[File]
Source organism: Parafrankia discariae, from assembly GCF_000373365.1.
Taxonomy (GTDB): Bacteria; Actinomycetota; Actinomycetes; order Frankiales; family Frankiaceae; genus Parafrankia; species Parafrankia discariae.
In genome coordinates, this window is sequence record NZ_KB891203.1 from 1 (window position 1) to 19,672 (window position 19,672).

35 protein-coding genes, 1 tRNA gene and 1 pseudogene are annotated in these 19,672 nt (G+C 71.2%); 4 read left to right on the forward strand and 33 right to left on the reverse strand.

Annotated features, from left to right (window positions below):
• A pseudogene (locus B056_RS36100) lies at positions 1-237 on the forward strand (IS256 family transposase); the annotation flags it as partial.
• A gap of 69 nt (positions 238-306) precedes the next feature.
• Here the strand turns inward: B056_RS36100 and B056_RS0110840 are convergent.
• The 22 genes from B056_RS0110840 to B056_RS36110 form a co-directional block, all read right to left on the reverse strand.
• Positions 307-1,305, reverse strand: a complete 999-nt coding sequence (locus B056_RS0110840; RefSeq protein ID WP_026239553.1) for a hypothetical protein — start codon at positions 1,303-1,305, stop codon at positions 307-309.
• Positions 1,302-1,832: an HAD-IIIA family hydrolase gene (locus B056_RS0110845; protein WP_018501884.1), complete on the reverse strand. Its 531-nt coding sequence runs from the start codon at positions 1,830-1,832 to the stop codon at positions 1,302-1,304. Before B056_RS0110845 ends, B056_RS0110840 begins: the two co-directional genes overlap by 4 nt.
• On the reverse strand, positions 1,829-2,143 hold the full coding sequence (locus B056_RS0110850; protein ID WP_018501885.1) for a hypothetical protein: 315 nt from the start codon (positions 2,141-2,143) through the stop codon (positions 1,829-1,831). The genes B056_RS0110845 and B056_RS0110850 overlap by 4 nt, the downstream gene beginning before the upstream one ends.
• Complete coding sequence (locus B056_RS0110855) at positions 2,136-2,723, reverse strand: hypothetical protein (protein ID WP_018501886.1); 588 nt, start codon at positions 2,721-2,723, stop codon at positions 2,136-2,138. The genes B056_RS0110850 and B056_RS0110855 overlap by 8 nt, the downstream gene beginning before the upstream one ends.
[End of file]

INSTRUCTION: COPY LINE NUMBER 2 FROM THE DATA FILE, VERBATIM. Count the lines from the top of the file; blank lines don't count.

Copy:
Taxonomy (GTDB): Bacteria; Actinomycetota; Actinomycetes; order Frankiales; family Frankiaceae; genus Parafrankia; species Parafrankia discariae.